First-Aid: Temperature, Pulse and Respiration

The first aider needs to know a few basic principles of nursing so as to be able to render first aid effectively.



Metabolism in the human body generates heat. It is given out by breathing, evaporation of sweat, excretion of urine and stools and by radiation from the skin surface. The temperature of the human body is maintained between 36°C and 37°C. When it goes above 37°C, the patient is said to have fever. When it is below 36°C the patient is said to have subnormal temperature. The fever may be constant, remittent (ups and downs without reaching the normal temperature), intermittent or irregular.

The body temperature can be judged by the back of the hand. Accurate measurement of temperature is done using a thermometer, placing it under the tongue or in the dried axilla for 3 minutes. It is placed in the rectum of children. The patient must not have taken anything hot or cold orally for at least 30 minutes before recording oral temperature. The thermometer is shaken well so that the mercury column goes below the 35°C mark. After use it is cleaned with antiseptic solution and put dipping in a bottle with an antiseptic solution and a cotton swab at the bottom.


The pulse is felt over arteries where they lie over a bone and under the skin. It is felt due to the pulsatile flow of blood through the arteries as a result of contraction and relaxation of the heart rhythmically. The pulse rate, rhythm, and volume tell about the condition of the heart and circulation. The pulse can be felt at the following sites.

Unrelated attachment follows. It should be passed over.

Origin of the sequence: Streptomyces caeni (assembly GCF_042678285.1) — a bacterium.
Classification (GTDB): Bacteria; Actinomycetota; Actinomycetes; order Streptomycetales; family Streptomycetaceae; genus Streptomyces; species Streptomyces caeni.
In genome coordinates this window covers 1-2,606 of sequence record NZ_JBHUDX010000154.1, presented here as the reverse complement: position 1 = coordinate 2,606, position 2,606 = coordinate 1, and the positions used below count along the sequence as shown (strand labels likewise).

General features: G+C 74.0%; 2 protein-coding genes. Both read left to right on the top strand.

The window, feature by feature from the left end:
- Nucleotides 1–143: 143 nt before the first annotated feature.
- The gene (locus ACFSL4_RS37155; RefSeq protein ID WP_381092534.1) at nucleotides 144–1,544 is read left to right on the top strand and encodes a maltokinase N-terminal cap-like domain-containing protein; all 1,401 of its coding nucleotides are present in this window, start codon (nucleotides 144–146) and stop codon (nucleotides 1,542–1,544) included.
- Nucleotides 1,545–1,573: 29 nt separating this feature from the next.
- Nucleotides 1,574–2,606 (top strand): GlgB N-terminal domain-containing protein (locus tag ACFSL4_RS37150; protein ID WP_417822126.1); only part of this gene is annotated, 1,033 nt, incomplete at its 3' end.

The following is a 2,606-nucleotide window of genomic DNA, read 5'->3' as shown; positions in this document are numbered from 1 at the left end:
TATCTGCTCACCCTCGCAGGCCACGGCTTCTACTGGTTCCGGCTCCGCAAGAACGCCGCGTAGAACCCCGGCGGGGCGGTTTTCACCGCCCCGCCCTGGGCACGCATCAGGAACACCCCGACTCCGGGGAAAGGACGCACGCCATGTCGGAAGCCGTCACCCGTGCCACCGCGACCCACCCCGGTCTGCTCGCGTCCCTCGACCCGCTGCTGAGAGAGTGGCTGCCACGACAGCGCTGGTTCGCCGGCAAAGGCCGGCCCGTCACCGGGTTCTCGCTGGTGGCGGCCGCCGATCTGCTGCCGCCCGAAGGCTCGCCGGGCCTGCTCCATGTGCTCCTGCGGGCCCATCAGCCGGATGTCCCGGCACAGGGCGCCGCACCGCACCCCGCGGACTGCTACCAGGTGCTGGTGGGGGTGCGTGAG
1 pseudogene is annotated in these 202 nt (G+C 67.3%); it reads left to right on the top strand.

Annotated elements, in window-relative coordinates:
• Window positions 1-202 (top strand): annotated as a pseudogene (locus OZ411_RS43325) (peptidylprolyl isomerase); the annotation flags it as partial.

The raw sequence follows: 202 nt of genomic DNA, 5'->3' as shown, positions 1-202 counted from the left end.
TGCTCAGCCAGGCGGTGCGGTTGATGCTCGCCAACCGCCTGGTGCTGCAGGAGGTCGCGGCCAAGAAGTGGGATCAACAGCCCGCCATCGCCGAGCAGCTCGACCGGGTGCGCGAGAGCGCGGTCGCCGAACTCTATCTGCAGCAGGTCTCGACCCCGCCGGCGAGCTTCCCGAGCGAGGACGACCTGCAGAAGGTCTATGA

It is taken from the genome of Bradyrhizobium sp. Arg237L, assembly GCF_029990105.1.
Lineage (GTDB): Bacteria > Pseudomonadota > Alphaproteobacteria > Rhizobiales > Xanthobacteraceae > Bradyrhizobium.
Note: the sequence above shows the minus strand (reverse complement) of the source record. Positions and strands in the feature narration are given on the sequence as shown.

Sites of Peripheral Pulses

Vessel – Site

Carotid – Against the transverse process of 6th cervical vertebra in the side of the neck.
Axillary- Against the head of the humerus on the lateral wall of the axilla.
Brachial – Against the humerus on the medial aspect of the arm.
Radial – Against the lower end of the radius on the front of the wrist.
Temporal – Against the temporal bone in front of the ear.
Femoral – At the root of the lower limb.
Popliteal – Against the upper end of tibia on the back of the knee.
Tibial – On the medial aspect of the ankle.
Dorsal is pedis – On the front of the ankle.

Clinically the pulse is examined in the neck or at the wrist. The pulse rate is counted for 1 minute and is expressed in terms of beats per minute.


The respiratory rate is counted by noting the outward and inward movements of the anterior chest wall and anterior abdominal wall per minute. Normal respiratory rate is 16-20/minute. The adequacy of respiration is judged by holding a hand in front of the nose and feeling the blast of air as the patient breathes out. Respiration can be abnormal as shown in the following table.

Respiratory Abnormalities

Type – Causes

Rapid – Lack of oxygen at the tissue level which might be due to low oxygen content in the inspired air, diseases of the lungs or heart, low hemoglobin level, or shock.
Slow – Depression of respiratory center.
Stridor – Partial airway obstruction during inspiration, expiration, or both.
Shallow – Painful conditions of chest wall such as fracture of ribs.
Granting – Pneumonia.
Gasping – Usually in a dying patient.
Cheyne-Stokes – The interval between successive breaths goes on increasing until the breathing appears to have ceased. Then it starts all over again.

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